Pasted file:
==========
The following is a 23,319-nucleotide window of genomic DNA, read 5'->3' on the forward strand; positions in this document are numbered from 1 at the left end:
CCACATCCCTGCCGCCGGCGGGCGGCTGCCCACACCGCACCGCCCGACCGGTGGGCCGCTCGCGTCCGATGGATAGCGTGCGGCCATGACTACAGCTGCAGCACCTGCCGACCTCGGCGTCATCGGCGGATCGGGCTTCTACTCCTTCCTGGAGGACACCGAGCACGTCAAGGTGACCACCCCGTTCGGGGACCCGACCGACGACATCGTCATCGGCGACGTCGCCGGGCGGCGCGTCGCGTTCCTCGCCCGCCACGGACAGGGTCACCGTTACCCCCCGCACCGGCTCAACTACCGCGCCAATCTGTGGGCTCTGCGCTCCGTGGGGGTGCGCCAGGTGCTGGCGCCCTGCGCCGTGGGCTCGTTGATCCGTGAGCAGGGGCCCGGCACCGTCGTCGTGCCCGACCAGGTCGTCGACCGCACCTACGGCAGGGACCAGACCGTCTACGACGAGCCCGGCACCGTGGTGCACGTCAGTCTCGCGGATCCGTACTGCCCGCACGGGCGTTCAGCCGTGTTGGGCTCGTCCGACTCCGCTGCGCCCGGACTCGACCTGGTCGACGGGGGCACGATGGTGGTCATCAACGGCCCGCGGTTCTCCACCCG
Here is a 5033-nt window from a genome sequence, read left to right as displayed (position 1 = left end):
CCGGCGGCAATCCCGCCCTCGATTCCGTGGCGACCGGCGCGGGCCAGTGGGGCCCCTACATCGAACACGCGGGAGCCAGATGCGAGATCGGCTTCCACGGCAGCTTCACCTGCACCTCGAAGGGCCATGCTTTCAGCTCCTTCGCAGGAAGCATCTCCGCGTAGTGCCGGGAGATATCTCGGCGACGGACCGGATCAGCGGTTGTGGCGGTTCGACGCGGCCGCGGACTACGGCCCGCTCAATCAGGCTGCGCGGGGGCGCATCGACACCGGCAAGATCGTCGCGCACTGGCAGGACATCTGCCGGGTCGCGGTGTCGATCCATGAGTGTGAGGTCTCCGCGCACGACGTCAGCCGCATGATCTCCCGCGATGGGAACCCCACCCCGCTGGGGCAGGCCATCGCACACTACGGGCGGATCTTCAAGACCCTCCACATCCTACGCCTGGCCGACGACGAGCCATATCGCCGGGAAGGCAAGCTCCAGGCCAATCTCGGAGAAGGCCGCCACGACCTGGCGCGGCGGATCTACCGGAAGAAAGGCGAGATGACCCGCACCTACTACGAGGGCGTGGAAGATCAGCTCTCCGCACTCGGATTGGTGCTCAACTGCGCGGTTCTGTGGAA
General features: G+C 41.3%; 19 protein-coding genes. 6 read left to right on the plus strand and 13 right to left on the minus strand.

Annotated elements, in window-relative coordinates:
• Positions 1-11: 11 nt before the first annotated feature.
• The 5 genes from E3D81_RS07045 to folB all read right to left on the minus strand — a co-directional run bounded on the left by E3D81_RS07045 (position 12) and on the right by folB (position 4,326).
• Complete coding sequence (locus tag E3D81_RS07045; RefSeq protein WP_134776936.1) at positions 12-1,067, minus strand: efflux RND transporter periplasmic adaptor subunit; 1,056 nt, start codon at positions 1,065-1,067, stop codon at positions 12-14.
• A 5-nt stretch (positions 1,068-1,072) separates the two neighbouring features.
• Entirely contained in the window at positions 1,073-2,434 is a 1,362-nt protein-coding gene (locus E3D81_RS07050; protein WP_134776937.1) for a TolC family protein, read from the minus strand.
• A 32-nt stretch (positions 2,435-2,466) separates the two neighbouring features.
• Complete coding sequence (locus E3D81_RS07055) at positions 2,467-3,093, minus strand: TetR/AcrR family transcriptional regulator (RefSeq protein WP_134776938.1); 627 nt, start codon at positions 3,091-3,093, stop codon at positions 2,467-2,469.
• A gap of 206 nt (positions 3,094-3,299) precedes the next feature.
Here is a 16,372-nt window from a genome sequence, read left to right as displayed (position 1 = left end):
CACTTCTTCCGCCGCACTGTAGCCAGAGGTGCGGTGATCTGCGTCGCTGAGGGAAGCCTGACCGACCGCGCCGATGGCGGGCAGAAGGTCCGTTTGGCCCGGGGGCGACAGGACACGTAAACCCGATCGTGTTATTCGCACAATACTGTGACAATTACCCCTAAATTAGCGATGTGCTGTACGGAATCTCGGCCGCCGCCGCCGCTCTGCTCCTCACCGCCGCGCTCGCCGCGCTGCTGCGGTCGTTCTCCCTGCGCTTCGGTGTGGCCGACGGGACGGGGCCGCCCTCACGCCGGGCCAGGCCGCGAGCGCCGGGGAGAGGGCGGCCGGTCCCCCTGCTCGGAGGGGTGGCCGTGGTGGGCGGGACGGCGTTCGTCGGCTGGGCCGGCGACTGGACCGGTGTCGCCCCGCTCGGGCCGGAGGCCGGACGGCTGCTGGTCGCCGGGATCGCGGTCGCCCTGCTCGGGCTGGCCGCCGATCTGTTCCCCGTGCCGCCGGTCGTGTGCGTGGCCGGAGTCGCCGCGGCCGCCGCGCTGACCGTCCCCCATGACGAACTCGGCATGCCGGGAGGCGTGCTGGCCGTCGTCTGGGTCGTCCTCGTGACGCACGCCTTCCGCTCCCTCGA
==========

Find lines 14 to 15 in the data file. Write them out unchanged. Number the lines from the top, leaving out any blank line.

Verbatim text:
• A gap of 206 nt (positions 3,094-3,299) precedes the next feature.
Here is a 16,372-nt window from a genome sequence, read left to right as displayed (position 1 = left end):